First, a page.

Rhinella marina Cane Toad
Also known as:
Eastern Cane Toad, Marine Toad
The genus Rhinella was split from Bufo by Frost et al in 2006, then redefined by Chaparro et al in 2007 to include Rhinella marina.
Garden of Red Mill House, Daintree, Queensland, AustraliaFebruary 13, 2003
Cane Toad (Rhinella marina)
Rhinella marina was introduced to northern Queensland in 1935 in an attempt to control the population of a type of beetle that was ravaging the sugar cane crops. The toads ignored the cane beetles, but began ravaging everything else in sight instead. They have immense appetites, breed by the zillions, and secrete poisonous gunk that makes them unpalatable to all but a tiny handful of native Australian animals (and dangerous to many). When we went out on wet nights in tropical northeast Queensland, we saw a variety of native frogs, but the cane toads outnumbered them at least 20 to 1. The toad pictured here looks like he's hanging his head in shame at what his species has done to the native wildlife.
Anavilhanas Archipelago, Amazonas, BrazilNovember 19, 2006
Cane Toad (Rhinella marina)
This little toadlet was hopping around on the beach. It can be tough to tell tiny little toads apart, but as far as I've been able to tell Rhinella marina is the only real candidate in this area.
Fogg Dam Conservation Reserve, Northern Territory, AustraliaNovember 11, 2009
Cane Toad (Rhinella marina)
In their inexorable all-devouring march across Australia that started in Queensland in 1935, the cane toads reached the Top End just a few years ago. They are now the most plentiful amphibians in the area. The government has tried various programs to stop their spread, but they are unstoppable.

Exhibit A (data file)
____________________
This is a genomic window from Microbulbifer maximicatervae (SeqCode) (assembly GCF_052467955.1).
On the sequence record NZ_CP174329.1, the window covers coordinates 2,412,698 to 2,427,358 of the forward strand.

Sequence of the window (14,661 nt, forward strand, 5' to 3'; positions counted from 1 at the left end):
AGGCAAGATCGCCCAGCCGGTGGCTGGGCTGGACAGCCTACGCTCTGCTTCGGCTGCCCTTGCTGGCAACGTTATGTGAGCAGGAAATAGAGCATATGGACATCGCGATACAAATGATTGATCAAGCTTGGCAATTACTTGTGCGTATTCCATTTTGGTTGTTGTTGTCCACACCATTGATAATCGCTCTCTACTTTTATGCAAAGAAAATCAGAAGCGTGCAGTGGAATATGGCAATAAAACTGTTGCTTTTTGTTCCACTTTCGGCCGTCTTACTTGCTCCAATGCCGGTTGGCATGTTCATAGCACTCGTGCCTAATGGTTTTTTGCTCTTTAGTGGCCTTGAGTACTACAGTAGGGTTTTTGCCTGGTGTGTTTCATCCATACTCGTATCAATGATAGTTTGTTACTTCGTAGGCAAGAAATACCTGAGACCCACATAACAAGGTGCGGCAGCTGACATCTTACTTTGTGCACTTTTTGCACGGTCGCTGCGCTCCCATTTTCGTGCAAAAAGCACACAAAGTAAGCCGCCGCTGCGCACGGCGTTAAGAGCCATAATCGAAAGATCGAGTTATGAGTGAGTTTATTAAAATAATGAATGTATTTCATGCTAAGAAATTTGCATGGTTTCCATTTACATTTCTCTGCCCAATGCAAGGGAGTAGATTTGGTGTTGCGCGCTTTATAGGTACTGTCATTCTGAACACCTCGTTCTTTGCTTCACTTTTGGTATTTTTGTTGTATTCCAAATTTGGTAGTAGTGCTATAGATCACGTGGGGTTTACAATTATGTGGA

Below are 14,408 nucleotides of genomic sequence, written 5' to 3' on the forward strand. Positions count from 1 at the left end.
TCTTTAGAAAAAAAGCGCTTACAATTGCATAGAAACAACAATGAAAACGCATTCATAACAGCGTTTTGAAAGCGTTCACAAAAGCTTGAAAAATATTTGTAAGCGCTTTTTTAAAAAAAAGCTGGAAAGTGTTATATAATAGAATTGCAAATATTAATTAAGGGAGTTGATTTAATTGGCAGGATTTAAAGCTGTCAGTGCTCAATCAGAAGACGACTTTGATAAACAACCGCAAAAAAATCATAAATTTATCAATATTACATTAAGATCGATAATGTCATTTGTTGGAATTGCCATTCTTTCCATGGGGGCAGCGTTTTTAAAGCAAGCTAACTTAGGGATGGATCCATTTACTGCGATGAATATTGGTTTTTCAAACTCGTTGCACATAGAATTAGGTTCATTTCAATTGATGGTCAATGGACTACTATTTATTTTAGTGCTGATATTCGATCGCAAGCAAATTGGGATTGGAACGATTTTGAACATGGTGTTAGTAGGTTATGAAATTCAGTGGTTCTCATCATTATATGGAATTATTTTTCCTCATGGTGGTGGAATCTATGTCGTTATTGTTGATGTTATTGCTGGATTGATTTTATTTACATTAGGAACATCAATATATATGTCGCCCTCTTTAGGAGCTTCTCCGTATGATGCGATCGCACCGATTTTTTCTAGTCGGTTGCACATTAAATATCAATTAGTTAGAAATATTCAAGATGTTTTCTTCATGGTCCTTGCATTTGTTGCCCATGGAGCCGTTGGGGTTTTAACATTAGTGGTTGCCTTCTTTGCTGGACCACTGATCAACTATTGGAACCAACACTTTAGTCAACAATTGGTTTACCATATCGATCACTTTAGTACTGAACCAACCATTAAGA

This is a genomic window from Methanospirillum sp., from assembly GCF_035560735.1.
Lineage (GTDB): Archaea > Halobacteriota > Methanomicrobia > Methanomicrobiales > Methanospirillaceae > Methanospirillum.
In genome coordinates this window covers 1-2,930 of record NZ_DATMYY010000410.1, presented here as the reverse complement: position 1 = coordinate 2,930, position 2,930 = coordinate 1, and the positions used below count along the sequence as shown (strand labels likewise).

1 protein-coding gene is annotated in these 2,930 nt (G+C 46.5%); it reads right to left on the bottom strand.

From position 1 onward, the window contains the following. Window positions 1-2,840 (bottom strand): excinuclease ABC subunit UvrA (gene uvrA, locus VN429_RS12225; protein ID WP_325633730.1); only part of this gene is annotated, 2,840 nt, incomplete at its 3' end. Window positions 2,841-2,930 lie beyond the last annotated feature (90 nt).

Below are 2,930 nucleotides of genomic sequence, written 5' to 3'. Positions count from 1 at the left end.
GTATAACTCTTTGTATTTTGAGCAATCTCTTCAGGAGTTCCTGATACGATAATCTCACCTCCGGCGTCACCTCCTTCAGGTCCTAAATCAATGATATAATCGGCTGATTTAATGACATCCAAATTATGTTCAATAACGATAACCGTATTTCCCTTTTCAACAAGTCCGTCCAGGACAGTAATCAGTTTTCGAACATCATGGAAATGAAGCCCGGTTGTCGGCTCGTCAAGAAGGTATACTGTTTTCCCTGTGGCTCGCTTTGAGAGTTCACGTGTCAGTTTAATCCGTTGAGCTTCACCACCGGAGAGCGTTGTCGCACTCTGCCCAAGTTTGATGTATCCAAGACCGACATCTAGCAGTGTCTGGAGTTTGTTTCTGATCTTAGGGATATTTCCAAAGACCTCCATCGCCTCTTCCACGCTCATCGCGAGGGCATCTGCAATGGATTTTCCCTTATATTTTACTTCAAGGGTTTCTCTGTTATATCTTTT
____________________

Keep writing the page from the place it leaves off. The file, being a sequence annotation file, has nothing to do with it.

I’ve written up an account of this three-week trip to Australia here.

Gagudju Lodge Cooinda, Kakadu National Park, Northern Territory, AustraliaNovember 16, 2009
Cane Toad (Rhinella marina)
This ex-toad apparently ended its life in a doomed attempt to squeeze into a too-narrow space, probably in pursuit of some tasty native invertebrate. Maybe the Australian government can find some way to turn this into an idea for a new toad eradication program.
Madre Selva Biological Station, Loreto, PeruJanuary 16, 2013
Cane Toad (Rhinella marina)
Yup, they're in Peru too. They are everywhere! But at least they belong in Peru.

Here is a complete list of the herps I saw in the wild on my 2013 MT Amazon Expeditions trip.

Santa Cruz Forest Reserve, Loreto, PeruJanuary 20, 2013
Cane Toad (Rhinella marina)
There were a lot of tiny toadlets hopping about the Santa Cruz field station. This one caught my eye as looking different than the others, but Dick Bartlett told me that it was indeed just another R. marina.
Madre Selva Biological Station, Loreto, PeruJanuary 16, 2014
Cane Toad (Rhinella marina)
I must admit that I didn't try very hard to get a good picture of Rhinella marina in Peru this year. But hey, I did get *a* picture of Rhinella marina.

Here is a complete list of the herps I saw in the wild on my 2014 MT Amazon Expeditions trip.

Madre Selva Biological Station, Loreto, PeruFebruary 3, 2016
Cane Toad (Rhinella marina)
This was certainly the largest amphibian I have yet seen in Peru. It was deep in the forest, the size of a frisbee.

My Travelogues and Trip Lists page includes a complete list of the herps I saw in the wild on my 2016 MT Amazon Expeditions trip.

Nauta Road, Iquitos, Loreto, PeruJanuary 22, 2022
Cane Toad (Rhinella marina)
This is a very, very serious toad. Please do not joke about this toad.
Santa Cruz Forest Reserve, Loreto, PeruJanuary 29, 2022
Cane Toad (Rhinella marina)
Another monster toad a week later, this one with some more patterning. This one looks more sad than serious.
Santa Cruz Forest Reserve, Loreto, PeruJanuary 31, 2022
Cane Toad (Rhinella marina)
The third and final giant toad from this trip. Expression hard to discern from this angle.
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